1941. The world was at war, but in America, Ted Williams hit .406. Joltin’ Joe DiMaggio got a hit in 56 straight games.
But the American League leader in hits that year was Cecil Travis.
If you’ve never heard of him, Travis was essentially a unicorn: A left-handed hitting shortstop with a big stick. That was Travis’ age-27 season; and he had a career year, hitting .359. It was his eighth full season in the majors, and he had a lifetime average of .327, with 1,370 hits. At the same age, Robin Yount had a .284 average with 1541 hits, while Cal Ripken Jr. was hitting a career .280 with 1236 hits. At a similar point in his career, Derek Jeter had 1199 hits but a .320 average.
Of course, Yount, Ripken and Jeter all cleared 3,000 hits with ease. Yount, who had such a big head start, was likely to get 3,000 hits by an early age and would have had a shot at 4,000 hits. But he declined quickly — dropping off from an MVP season at age 33 to a .247 the following year. He never really recovered and retired at 37. Ripken, of course, played till age 40, broke Lou Gehrig’s consecutive games streak, and ended up in the top 10 in games played, at-bats and plate appearances. Jeter also played to age 40 and ended with more than 3,400 hits.
As for Travis, he only got 174 more hits in the majors.
Travis entered the military as America was thrust into World War II. Williams and DiMaggio joined one year later. Travis saw action in the Battle of the Bulge, and suffered severe frostbite. He returned to the states at age 31, and played only 226 games over three seasons and was never remotely the same player, hitting .241. DiMaggio returned to the Yankees and was part of four more world championship teams before retiring at age 36, his legacy secure. Williams played on until 1960 and even fought in another war. Williams and DiMaggio’s careers were damaged by missing three years in World War II, but it didn’t change their legacies. But those years dramatically changed Travis’ career and legacy.
The 2020 Major League Baseball season hasn’t been canceled, yet. But it’s a very real possibility that Commissioner Rob Manfred, the owners and the Players Association will have to consider. If we lose an entire season, who are the stars of today whose legacies will be impacted the most?
Here are a few to consider:
Altuve has all the looks of a classic Hall of Famer: he’s the best player on a championship team, an MVP, a three-time batting champ, a Gold Glover and a four-time 200-hit guy. Of course, it’s more complicated than that, with the legitimacy of the Astros’ 2017 title in doubt because of the cheating scandal. If Altuve could have come out and had a huge year, say, hitting .340 with 25 homers and 200 hits, it would go a long way toward quieting his critics.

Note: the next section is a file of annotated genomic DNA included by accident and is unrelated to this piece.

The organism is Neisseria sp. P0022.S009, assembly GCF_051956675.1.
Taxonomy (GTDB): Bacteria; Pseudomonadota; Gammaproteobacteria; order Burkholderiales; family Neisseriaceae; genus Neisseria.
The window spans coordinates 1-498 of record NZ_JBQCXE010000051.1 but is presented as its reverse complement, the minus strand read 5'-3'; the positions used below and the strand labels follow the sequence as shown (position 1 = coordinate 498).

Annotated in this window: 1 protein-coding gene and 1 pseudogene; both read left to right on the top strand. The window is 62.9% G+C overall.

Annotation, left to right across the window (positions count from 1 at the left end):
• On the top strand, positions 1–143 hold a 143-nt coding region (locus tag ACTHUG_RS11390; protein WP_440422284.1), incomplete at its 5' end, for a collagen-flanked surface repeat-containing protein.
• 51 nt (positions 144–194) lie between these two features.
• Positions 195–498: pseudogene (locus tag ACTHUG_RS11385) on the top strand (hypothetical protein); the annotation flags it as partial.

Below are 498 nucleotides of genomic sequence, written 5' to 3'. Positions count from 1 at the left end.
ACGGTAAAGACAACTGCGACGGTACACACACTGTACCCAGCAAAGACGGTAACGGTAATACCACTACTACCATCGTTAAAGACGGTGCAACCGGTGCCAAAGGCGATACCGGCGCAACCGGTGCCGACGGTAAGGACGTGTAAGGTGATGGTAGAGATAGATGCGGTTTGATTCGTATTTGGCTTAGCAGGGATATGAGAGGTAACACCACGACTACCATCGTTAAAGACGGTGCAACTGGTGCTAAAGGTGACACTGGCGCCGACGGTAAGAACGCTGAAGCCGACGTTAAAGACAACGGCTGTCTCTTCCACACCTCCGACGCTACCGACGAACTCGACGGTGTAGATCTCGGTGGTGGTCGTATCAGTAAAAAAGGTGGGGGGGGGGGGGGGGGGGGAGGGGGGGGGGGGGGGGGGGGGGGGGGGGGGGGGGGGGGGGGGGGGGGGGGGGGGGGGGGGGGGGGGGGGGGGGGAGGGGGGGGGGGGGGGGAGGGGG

It seems like he’s been around forever, but he’s only 27. His 2015 MVP season (.330/.460/.649, league-leading 42 homers and 118 runs) is worthy of inner-circle Hall of Famers, but he’s never come close to repeating those numbers. His list of most comparable batters through age 26 includes several Hall of Famers like Ken Griffey Jr., Eddie Mathews and Frank Robinson; but also features some famous flameouts like Andruw Jones and Jose Canseco. It may be that he ends up settling in as more of a Reggie Jackson type — but unlike Reggie, he’s never made his mark in the postseason. With his former team, the Washington Nationals, winning the World Series without him last yea r— after going 0-4 from 2012 to 2017 — Harper is no doubt itching to get his Phillies into a Fall Classic. If the season is canceled, he’ll have to wait another year to do that as well as a prime season.
Stanton has missed almost 400 games in his career due to injury. With better health, we might be asking if he had a shot to reach 700 homers and possibly pass Barry Bonds. Instead, he’s at 308 career home runs, and has yet to really fulfill the role of The Next Yankee Superstar. He’s 30, and missing an entire season would seriously damage his chances of reaching important milestones like 500 homers.
Votto’s had an interesting career. By modern qualitative measures, he seems to have amassed enough value to be honored by the Hall of Fame with a career WAR of 62. However, there’s no evidence that WAR totals are getting anyone into Cooperstown. By traditional measures, he’s miles away from automatic milestones like 500 homers or 3,000 hits. He loosely picked up the mantle of “best hitter” in the National League after Albert Pujols left the Cardinals, and he’s led the league in on-base percentage seven times. But he’s 36 and clearly in decline, with 2019 being the worst season of his career. With less than 2,000 hits and 300 homers, the Reds first baseman probably needs a couple years of piling-on value, and it’s questionable if he will be able to keep a starting job.